Connecting With Teens So They Can Thrive and Ultimate
The Resilience Regiment speaks with The Lotus Collaborative
Posted Mar 13, 2017
Humility, authenticity, and collaboration are among the keys to helping a young person struggling with an eating disorder, says Katherine M. Zwick, MA, LPCC, executive clinical director of The Lotus Collaborative. With a staff that includes several survivors of eating disorders, her team team aspires to relate to clients in an egalitarian way as they work together connect, achieve balance, and thrive. Outside of its two centers, the staff advocates to overcome persistent stereotypes in public perception of individuals living with these disorders that could affect anyone.
How have you been able to achieve success in treating eating disorders?
My sense of why we excel at treating eating disorders is multi-faceted. First, we have a collaborative approach with our clients, because we believe that we are no different than the clients that we serve. As eating disorder professionals and survivors, we may have acquired more skills than clients have coming in, but we believe those skills can be learned. With a collaborative, equality-based mindset, we offer clients dignity, empowerment, and a chance to find their authentic voice. This seems to be, in our experience, crucial for the depth of recovery from eating disorders we are privileged to be a part of. We additionally emphasize holistic forms of recovery that include movement, meditation, and a sense of the sacred, designed to deepen one's understanding of one's pain as well as one's higher aspirations and deeply held values.
What are one or two factors that distinguish your program?
Clients in our program have consistently noted that the warmth, authenticity, and collaborative spirit we bring to our work with them distinguishes Lotus from other treatment centers. We specialize in a feminist therapeutic approach to treatment, which means we seek to work in an egalitarian manner with our clients, valuing their truest and healthiest voice, and guiding them, when needed, toward using their voice honestly and bravely. We also see ourselves as mentors and coaches, providing insights about what worked for those of us on staff who are eating disorder survivors, offering hope and optimism in the face of an eating disorder's seemingly strong clutches. We think that our commitment to employing eating disorder survivors who can be open and fearless about their own recovery journey sets us apart.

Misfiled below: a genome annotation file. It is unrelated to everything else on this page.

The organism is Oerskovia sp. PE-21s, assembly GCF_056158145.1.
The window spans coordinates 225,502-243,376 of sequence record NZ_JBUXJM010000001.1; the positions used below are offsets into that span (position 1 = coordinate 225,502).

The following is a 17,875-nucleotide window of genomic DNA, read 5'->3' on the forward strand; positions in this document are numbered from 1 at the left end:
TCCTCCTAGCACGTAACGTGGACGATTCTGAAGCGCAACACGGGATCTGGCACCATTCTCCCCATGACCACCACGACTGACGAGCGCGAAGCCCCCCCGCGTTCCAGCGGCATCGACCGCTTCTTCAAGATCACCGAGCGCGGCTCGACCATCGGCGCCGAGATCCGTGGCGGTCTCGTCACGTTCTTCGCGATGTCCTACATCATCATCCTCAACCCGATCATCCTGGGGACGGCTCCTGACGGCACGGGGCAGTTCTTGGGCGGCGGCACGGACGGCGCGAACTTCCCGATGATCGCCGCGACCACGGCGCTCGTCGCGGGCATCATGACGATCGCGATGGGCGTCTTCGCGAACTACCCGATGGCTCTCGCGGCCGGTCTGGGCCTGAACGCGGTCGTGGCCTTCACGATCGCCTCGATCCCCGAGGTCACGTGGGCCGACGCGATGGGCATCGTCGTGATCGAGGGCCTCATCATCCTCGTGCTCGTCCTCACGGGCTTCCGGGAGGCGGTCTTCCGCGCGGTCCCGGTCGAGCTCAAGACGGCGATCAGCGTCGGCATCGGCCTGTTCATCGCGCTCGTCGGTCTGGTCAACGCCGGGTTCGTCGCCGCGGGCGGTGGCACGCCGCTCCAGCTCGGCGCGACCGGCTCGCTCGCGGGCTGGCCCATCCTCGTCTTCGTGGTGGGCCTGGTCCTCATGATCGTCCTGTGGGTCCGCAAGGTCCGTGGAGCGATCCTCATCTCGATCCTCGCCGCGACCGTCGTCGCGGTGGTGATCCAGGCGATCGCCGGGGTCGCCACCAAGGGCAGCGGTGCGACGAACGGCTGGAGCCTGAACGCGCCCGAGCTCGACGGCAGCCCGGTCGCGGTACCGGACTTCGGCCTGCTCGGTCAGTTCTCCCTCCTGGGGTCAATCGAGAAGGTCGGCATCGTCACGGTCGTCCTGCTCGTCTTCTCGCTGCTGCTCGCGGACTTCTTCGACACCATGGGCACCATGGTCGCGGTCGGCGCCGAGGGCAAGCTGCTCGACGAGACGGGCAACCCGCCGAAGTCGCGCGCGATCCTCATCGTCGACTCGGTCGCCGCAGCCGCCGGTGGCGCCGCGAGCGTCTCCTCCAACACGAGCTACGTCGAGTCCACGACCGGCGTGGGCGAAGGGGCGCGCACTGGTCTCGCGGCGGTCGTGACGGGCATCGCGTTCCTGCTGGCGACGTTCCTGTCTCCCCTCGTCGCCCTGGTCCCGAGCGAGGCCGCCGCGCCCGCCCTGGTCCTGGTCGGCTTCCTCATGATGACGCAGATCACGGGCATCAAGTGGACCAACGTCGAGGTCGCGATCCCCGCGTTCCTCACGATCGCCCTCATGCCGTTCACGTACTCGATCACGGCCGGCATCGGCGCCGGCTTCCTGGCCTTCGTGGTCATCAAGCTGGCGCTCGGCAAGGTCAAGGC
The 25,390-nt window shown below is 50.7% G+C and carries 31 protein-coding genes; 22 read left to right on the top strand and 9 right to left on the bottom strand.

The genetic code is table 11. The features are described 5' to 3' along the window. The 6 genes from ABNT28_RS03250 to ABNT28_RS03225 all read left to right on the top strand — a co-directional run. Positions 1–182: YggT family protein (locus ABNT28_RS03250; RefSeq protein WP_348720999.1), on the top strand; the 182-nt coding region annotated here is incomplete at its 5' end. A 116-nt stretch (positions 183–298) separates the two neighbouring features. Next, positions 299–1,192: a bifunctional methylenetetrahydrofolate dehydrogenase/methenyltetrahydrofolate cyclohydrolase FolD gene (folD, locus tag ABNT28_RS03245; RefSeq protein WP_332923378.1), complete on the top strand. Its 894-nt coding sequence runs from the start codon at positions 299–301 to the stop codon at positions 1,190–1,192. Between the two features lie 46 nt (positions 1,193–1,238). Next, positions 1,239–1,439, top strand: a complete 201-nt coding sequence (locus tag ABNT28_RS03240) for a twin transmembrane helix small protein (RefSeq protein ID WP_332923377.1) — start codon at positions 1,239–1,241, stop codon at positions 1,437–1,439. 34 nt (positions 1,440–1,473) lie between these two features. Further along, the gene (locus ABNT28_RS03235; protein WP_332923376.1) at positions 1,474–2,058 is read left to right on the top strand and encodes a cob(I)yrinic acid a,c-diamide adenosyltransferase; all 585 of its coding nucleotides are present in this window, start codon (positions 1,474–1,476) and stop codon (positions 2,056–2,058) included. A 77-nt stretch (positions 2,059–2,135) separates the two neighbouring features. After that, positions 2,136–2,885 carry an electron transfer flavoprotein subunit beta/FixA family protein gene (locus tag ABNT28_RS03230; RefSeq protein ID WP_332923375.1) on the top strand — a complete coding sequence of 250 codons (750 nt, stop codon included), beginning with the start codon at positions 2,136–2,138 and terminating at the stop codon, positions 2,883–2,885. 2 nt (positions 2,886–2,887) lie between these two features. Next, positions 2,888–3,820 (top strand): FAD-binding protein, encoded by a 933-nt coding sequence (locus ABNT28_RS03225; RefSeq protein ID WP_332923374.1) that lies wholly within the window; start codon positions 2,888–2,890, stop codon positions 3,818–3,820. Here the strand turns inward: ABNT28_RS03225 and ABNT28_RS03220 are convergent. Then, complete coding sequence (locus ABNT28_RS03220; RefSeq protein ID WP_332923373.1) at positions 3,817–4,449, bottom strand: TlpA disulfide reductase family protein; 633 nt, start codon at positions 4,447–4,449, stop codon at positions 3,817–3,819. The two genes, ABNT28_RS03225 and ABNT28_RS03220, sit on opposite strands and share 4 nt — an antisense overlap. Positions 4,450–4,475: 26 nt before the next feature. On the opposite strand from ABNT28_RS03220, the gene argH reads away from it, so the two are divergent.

How can a family member or friend effectively raise the possibility of residential treatment?
One thing we might suggest is to focus on the impact that the eating disorder has on the relationship with your loved one. You could let your loved one know that you miss the carefree time you used to spend together or that you feel that something is getting in the way of your relationship. It is also helpful to pose this as a question, rather than assuming that you know what is going on in the heart and mind of your loved one. We recommend using "I" statements: For example, "I feel sad and scared, because I am concerned about your health. How do you feel about this?" Then, really listen to the answer. When it comes to hoping that your loved one will go to residential, it can be effective to support the client in getting an assessment by an eating disorder specialist. This is a big step in the right direction and can help your loved one determine with a professional what may be most clinically indicated for where they're at.